The event went very well (better than I was expecting). There are a few things that could be tweaked and worked on for next year to make it even better, and a little smoother. But in all, it was a success, and the Race organizers were thrilled to have us there. We were the talk of the town!

Many many thanks to all the volunteers for giving up their Sunday morning for us, and for doing such a great job.

Paige, out.

Saturday, October 25, 2008

Maximum Expo-sure

Ugggggghhhhh. Oh the boredom. Now I know what it feels like to be a non-runner...like there's a big black void in life. I can't imagine having that all the time.

Of course, I only kid, a little. But seriously, not running just sucks. I've got my foam roller on its side and I'm sitting on it as I type this. I have to feel connected somehow. My trusty foam roller does the trick. There is nothing I'd rather be doing right now than a nice little 10-miler. The weather is perfect for it: mid 40's, overcast, slight breeze. But I'm stuck inside because I'm still in "recovery" mode from last weekend's 50k whim in the woods.

Randy of Running Fit in Ann Arbor, MI put it best when he wrote that he doesn't like racing so much anymore because of the recovery time it requires in the aftermath. He loses out on good running because he's recovering from a race. Too bad I love racing so much.

I have an achy-in-a-way-that-makes-me-nervous left hamstring (behind and slightly above my knee), and a weird ache/pain on or around my right achilles. Not sure what it is, but I'm thinking I probably twisted or sprained my ankle a little during the 50k last weekend. Wouldn't shock me as I rolled both ankles a couple times, and the trail was banked to the right most of the time, hence the pain in my right ankle. I've never sprained or twisted anything that I'm aware of, so I'm not actually sure. I guess I'll find out at PT on Tuesday. Until then, I sit and twiddle my thumbs.

Of course I could write about Columbus. That was a fun trip :)

The Columbus Marathon was last weekend, and Mike and I roadtripped there to meet Jeremy at the expo and sell some Atayne shirts. My first experience on the other side of the vendor table at a race expo. Pretty cool.

Now, I consider myself pretty directionally abled, but for some reason this ability was turned off on our drive to Columbus. Mike and I decided to go for a quick 10-miler when I got home and wait out the weekend traffic. Great run, new route, loved it! So by the time we got on the road, it was after 9:00 already. Oy. We didn't take seriously signs along 90 saying that the exit towards 65 South was closed and to take a detour, and when we got into the friendly confines of Gary, Indiana, we were faced with the consequences of our actions.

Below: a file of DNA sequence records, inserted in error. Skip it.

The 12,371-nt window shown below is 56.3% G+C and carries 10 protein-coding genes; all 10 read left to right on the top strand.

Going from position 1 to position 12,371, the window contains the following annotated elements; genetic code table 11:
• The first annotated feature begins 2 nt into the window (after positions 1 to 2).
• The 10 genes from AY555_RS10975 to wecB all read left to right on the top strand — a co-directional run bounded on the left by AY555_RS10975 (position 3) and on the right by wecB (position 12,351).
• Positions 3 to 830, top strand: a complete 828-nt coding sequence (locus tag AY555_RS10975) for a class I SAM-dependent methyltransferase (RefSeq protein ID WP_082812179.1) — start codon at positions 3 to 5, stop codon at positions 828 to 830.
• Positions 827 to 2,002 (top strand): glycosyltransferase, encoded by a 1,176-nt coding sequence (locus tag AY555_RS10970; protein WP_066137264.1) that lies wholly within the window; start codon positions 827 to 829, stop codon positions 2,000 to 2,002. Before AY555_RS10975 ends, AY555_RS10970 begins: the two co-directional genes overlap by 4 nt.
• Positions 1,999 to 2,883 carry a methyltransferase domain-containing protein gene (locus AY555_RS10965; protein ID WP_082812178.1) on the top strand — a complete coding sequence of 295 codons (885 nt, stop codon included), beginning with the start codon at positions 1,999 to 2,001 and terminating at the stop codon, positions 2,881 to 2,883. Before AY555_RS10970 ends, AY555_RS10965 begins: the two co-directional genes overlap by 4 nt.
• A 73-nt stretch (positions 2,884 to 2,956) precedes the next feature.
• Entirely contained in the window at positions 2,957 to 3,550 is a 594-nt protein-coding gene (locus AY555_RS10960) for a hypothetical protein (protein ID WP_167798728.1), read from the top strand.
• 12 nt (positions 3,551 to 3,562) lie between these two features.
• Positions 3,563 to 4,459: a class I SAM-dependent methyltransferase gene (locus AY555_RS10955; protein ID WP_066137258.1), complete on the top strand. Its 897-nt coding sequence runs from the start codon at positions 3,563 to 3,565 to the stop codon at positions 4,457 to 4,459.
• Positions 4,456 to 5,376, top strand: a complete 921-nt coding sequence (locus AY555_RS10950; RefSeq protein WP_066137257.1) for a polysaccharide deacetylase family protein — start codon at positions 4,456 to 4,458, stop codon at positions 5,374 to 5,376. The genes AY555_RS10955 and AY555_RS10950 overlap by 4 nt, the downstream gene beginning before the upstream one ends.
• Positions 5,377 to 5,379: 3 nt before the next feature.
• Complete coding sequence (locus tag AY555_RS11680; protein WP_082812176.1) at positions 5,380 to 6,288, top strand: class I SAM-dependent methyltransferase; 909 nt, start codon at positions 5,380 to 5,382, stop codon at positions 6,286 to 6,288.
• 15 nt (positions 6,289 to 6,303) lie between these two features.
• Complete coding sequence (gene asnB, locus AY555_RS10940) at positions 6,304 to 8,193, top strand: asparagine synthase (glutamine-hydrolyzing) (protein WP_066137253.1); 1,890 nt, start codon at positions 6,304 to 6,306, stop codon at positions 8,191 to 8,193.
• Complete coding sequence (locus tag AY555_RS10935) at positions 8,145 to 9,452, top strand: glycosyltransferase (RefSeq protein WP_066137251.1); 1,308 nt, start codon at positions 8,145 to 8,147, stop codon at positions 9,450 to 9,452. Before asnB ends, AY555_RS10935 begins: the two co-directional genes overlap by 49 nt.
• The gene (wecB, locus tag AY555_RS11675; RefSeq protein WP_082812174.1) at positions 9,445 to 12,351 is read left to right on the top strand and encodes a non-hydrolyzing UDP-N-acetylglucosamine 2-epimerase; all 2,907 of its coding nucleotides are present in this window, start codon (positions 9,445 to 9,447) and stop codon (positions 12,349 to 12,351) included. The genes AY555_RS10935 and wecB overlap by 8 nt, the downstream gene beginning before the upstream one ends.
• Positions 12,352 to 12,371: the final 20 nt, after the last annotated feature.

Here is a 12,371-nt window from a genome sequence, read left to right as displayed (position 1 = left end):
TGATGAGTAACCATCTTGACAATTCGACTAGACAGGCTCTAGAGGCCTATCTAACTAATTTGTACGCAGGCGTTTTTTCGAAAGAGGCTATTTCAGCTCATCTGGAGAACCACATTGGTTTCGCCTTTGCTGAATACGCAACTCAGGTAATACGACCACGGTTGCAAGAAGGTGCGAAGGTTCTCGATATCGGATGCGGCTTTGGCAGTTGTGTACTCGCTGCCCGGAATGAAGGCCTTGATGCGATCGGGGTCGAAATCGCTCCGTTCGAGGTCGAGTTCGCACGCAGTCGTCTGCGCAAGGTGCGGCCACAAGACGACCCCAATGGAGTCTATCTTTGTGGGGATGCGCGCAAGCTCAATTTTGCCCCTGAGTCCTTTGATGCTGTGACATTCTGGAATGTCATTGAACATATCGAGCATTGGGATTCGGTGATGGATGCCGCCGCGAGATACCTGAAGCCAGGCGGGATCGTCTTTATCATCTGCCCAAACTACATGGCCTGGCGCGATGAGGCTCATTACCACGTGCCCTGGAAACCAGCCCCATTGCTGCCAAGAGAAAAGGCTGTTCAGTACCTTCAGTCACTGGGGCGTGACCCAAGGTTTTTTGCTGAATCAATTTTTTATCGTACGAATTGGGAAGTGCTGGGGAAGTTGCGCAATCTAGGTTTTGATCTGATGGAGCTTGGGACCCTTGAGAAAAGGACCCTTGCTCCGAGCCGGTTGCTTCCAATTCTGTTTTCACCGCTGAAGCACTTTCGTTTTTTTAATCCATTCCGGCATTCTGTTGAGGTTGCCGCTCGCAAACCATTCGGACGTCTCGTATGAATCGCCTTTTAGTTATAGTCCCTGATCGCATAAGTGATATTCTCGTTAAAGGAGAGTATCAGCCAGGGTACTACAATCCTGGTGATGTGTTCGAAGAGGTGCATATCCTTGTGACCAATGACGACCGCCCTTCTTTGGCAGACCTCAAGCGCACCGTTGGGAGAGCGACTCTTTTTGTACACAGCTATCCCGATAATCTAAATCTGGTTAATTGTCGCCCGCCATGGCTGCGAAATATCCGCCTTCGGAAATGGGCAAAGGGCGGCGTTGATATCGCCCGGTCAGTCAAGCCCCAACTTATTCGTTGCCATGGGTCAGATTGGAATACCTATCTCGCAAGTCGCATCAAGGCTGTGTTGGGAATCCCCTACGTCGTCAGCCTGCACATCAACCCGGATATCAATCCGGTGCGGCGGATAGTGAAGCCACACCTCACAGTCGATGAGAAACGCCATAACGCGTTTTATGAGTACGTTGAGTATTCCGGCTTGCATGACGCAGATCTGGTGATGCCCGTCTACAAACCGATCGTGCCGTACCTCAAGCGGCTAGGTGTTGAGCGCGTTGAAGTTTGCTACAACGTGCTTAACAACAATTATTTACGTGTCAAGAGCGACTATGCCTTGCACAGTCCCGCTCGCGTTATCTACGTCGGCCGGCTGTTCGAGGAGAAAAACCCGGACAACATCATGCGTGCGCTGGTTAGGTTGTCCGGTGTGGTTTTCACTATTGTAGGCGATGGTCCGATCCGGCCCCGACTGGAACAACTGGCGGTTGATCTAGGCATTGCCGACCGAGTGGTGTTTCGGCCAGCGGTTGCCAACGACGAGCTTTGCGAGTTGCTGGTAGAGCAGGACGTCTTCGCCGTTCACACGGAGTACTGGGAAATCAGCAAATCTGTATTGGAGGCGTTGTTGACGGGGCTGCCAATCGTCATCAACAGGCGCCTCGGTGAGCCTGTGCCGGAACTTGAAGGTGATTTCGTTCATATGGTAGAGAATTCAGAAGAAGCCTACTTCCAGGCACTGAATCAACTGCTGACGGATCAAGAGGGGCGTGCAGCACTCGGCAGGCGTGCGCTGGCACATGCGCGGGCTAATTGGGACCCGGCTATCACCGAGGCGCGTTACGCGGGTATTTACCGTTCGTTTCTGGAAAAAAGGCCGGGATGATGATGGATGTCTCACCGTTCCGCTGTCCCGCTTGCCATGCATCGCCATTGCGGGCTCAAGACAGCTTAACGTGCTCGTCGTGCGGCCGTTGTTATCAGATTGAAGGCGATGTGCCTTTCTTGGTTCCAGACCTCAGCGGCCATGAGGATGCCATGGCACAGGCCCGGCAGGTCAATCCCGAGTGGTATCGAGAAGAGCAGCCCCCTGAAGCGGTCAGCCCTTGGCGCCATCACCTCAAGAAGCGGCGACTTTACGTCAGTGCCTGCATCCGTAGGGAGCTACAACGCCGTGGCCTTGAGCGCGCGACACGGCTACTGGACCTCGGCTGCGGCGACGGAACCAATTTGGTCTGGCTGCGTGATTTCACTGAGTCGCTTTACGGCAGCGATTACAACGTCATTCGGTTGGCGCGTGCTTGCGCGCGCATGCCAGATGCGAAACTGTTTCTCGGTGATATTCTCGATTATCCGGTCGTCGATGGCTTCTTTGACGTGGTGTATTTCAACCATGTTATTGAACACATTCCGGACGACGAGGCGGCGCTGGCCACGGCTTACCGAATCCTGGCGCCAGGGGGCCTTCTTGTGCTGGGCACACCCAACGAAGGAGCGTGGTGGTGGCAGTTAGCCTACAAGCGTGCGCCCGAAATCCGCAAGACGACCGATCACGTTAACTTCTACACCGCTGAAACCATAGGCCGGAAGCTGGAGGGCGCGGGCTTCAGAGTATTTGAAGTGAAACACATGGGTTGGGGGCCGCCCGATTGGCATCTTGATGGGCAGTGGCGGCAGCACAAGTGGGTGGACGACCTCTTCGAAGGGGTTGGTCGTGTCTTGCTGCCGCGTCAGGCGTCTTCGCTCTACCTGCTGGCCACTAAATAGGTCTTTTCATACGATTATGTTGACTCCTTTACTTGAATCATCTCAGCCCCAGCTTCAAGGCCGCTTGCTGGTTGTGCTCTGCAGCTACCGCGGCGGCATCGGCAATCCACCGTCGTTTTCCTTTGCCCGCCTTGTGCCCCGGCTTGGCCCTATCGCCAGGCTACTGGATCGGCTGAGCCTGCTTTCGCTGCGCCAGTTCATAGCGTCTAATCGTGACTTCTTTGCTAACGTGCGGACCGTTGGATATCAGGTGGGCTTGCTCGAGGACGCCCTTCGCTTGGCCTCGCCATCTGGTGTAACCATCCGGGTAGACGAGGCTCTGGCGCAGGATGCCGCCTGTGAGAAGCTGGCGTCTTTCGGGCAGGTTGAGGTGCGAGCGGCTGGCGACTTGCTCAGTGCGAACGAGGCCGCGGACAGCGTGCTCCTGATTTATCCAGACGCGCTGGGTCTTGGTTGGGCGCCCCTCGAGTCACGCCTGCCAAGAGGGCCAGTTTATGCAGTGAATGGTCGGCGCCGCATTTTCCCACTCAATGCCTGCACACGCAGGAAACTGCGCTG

Scariest/strangest gas station ever. The dude behind the counter was wearing cartoon flannel pj's and leopard print fuzzy slippers...the sugar at the coffee counter was clumpy, everything on the shelves were covered in a layer of dust, I spilled burning hot coffee on my hands, and then I immediately started deciding my plan of action once my wallet was stolen from me at gun point. Internally I was freaking out a little, but hopefully it didn't look that way. Mike got directions from the leopard fuzzy slippers guy (who was really quite nice), and I stood behind him as 3 large men entered the store and greeted the attendant.

Thankfully, the directions leopard fuzzy slippers gave us were spot on and we were on the highway in no time. Not before getting a scenic tour of Gary, Indiana first. Yikes. Nice little roadtrip, and we switched drivers around West Lafayette, and then our lives (and sense of direction) were in my hands. Mike was in and out of sleep the rest of the 6 or 7 hour drive, so it was easy for me to want to follow suit. I was almost to the point of holding my eyes open with my hands. I was tired, but thankfully my bladder is about the size of a dime, so we had to stop a lot and that allowed me to wake up a little each time. Around 5 a.m. we finally arrived in Grove City, Ohio and pulled into the motel Jeremy was already fast asleep in. I slept like a baby.

The guys got up early, while I slept in, and went to the expo to set up. I met them there around noon, and then Mike went back to the hotel to do some work and take a nap.

It was actually a lot of fun, considering it was almost 9 hours on our feet. I had a really good time talking to and meeting new people. We met an great guy, Darris, from the Clif Bar Pacer Team. He was awesome! Jeremy and Mike had a really good talk with him on a couple occasions, and while he didn't buy a shirt the first time, he came back later and bought two. Then one of his fellow pacers, Kathleen, who kept walking by our table throughout the day, eyeing it like candy, finally brokedown and bought a shirt. She put it on over her Clif Bar shirt and walked around in it the rest of the day, awesome! Clif Bar hearts Atayne.

People were honestly interested in the product and loved hearing all about it. It started out slow, but eventually picked up as people were rushing in to get their packets before close. Tons of vendors had "expo deals" and we were directly across the aisle from a running store advertising "50% off everything". But somehow we managed to sell a good deal of shirts, at full price. It was great. Shows you that people believe in Atayne and will pay the premium for a high quality product. The guys would have liked to sell more than we did, but we didn't do so bad especially when you consider the competition we had in the same room, and the pathetic state of the U.S. economy. I was really happy to be a part of it. We inspected every shirt before we handed it over to its new owner, and made sure they knew that if anyone had a problem with the size or color that we would exchange it, no problem.